Using Templates in Computer-Generated Works

tra profile image Tariq Ali Jul 17, 2016

“Templates may seem like a terrible way to produce sentences until you consider the alternatives.” –Chris Pressey

How can you build an algorithm to build ‘human-readable’ novels? While there was several attempts made, humans never stumbled on a good “answer” to that particular question… yet.

However, people are still planning to sort out this “AI hard” problem. NaNoGenMo (National Novel Generation Month) is held every November…to enter, all you have to do is write an algorithm that can generate 50,000 words and then make your source code publically available. We previously discussed techniques to provide “structure” to computer-generated novels to make these novels easier for humans to read.

But what if we take a different approach to text generation? What if, instead of trying to induce structure in computer-generated works, we directly teach a computer how to write a novel?

There are rules that we have to memorise and use when writing stories. We can call these patterns “grammars”. We have to teach a human being how to write. We can also ‘teach’ a computing machine how to compose too…by essentially hardcoding in the rules of literature. We can name this model a template. We can also write ‘nested’ templates, having rules-within-rules to try and add more variation to the generated stories.

Calyx is a Ruby gem that can be used to quickly define templates. Here’s an example of how one such template can be defined:

class HelloWorld < Calyx::Grammar
  start '{greeting} {world_phrase}.'
  greeting 'Hello', 'Hi', 'Hey', 'Yo'
  world_phrase '{happy_adj} world', '{sad_adj} world', 'world'
  happy_adj 'wonderful', 'amazing', 'bright', 'beautiful'
  sad_adj 'cruel', 'miserable'
end

HelloWorld.new.generate
#"Hello bright world."

Calyx was originally built to generate the NaNoGenMo novel The Gamebook of Dungeon Tropes, a Choose-Your-Own-Adventure with procedurally-generated dungeon rooms. I have personally used it as a good prototyping tool for generating stories. Somewhere, Something is another computer-generated novel based on templates, though the programmer used Python instead of Ruby. In fact, it is far easier to find examples where templates are used in some fashion…than it is to find examples where templates are not used at all.

Templates are probably the easiest way to produce computer-generated literature, and has already been used commercially by companies such as Narrative Science, Automated Insights, and Yseop. These companies produce automated reports and news stories that are founded on real-life data and are consumed by human beings. I have also attempted to produce a similar type of system when I wrote an algorithm to generate the novel The Atheists Who Believe In God.

Templates had also been very popular with “black hat SEO” specialists. These specialists are interested in quick content generation to appease the search engines, no matter how spammy or repetitive this content is. Therefore, these specialists resort to article spinning: taking a prewritten article and then replacing most of the words with equivalent words. As a result, one article can be used as a basis to generate hundreds of “unique” content pieces. There’s even a unique syntax used for article-spinning called Spintax…and there are many parsers for this format written in languages such as PHP, JavaScript, and Ruby. Spintax has also been written to generate spam blog comments as well, modifying the possible replies in the hopes of tricking spam filters and human beings into treating the comments as genuine.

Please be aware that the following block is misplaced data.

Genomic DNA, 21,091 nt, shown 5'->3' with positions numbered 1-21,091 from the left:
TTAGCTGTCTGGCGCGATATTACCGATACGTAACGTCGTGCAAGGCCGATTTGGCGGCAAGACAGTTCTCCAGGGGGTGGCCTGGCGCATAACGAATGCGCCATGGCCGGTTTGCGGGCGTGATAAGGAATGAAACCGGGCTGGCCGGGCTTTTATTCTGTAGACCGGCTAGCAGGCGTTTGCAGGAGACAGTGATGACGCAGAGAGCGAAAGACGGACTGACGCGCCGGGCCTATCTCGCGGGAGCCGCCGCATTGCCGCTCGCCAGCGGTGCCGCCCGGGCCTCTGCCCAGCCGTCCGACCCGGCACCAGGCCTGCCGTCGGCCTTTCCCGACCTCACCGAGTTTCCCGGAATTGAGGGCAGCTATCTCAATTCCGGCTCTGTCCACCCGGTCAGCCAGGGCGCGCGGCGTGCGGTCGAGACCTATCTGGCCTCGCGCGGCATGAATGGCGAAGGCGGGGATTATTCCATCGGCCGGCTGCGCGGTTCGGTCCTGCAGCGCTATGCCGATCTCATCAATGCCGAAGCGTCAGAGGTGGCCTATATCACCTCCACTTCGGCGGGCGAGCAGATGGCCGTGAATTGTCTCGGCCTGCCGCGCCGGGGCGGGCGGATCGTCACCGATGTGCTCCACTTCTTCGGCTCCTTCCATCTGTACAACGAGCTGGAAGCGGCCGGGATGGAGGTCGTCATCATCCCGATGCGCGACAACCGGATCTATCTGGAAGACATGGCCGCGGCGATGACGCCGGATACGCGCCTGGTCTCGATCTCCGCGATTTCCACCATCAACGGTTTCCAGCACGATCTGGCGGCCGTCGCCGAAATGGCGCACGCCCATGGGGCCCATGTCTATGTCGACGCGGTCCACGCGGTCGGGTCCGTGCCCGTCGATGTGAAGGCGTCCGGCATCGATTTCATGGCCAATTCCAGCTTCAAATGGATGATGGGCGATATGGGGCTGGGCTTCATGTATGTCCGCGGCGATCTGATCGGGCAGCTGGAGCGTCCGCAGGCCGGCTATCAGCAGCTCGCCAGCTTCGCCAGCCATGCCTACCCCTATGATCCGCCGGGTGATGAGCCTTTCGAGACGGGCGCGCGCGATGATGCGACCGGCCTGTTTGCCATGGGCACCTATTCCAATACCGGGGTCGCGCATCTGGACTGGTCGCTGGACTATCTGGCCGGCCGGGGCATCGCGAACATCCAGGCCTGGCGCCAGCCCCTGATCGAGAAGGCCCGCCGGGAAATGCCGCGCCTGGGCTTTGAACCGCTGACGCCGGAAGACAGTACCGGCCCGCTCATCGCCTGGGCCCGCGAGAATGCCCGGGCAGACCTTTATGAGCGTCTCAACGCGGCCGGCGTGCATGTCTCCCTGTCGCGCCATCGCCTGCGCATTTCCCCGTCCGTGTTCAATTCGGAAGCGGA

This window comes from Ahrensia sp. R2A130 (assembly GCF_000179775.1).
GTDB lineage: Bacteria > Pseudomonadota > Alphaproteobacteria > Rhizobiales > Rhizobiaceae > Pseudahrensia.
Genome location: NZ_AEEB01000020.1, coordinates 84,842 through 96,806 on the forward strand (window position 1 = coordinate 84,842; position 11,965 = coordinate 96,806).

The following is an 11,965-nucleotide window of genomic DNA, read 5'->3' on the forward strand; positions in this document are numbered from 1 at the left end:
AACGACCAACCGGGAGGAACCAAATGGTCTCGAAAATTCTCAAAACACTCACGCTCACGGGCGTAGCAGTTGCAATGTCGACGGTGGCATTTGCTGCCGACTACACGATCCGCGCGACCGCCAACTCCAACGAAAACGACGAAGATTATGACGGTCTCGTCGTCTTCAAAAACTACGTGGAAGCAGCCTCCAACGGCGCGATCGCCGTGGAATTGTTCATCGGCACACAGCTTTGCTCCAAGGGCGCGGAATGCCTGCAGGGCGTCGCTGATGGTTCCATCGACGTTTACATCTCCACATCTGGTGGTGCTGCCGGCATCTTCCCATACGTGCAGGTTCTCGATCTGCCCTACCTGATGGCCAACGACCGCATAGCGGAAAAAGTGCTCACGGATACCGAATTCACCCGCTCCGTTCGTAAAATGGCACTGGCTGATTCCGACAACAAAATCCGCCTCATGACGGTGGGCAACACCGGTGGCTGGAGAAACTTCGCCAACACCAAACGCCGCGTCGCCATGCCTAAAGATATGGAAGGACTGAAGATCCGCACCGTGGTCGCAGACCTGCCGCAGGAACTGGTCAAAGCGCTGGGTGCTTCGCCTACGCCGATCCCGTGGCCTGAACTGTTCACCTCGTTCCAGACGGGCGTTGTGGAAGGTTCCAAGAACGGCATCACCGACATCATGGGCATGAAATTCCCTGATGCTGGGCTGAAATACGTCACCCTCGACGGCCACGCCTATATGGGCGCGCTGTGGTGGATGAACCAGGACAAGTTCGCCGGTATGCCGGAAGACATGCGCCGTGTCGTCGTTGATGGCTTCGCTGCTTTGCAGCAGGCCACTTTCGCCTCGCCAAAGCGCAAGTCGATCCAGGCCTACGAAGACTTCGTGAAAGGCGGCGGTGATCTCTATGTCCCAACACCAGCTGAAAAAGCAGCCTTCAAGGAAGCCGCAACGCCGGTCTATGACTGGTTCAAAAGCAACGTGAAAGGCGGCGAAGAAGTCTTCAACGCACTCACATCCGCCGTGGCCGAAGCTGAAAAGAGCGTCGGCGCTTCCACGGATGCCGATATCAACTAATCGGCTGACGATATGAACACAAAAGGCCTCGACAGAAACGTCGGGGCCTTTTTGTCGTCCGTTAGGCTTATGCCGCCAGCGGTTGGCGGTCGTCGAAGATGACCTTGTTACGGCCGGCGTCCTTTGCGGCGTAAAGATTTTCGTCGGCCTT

The main trouble with templates is the ‘manual labor’ involved. After all, you still need a human being to produce the templates that the computer uses to compose stories. Yet, this ‘manual labor’ can be reduced with the use of automation. Spammers has written algorithms to “automatically” generate spintax based on a human-written article. While the output of the resulting templates may be ugly, they can be cleaned up later by human beings. Thomson-Reuters also received a patent in 2015 to use machine learning to generate templates based on a corpus of preexisting news material that will then be cleaned up by human beings.

Templates can also be criticized for avoiding the problem of actually adding ‘creativity/intelligence’ to machines. The machine is not really being inspired to write in the same way as a human is…all it really does is follow orders encoded within a template. But other methods of text generation, such as Char-RNN and Markov chains, has failed in producing long-form stories, though they are technically impressive and are evocative to read in short bursts. The smarter the algorithm, the dumber the creative output…at least, for now.

Since templates are so effective in generating human-readable works, they will most likely be used in the near-future in a variety of different fields. It is likely that the first human-readable computer-generated novel will be based on templates used in aggregation with other algorithmic techniques.

Appendix

Even this blog post has been generated using ‘spintax’, and this ‘spintax’ was generated using tools that can be easily found using Google. You can see the source Spintax here. The generated spintax is very awful and required a lot of work to clean up…but AI is always advancing. Who knows what may come next?

I only used spintax only as a proof of concept of templating. I strongly disapprove of article spinning, and so does Google. That’s why it has attempted to penalize the practice during its Panda updates to its search engine algorithm.

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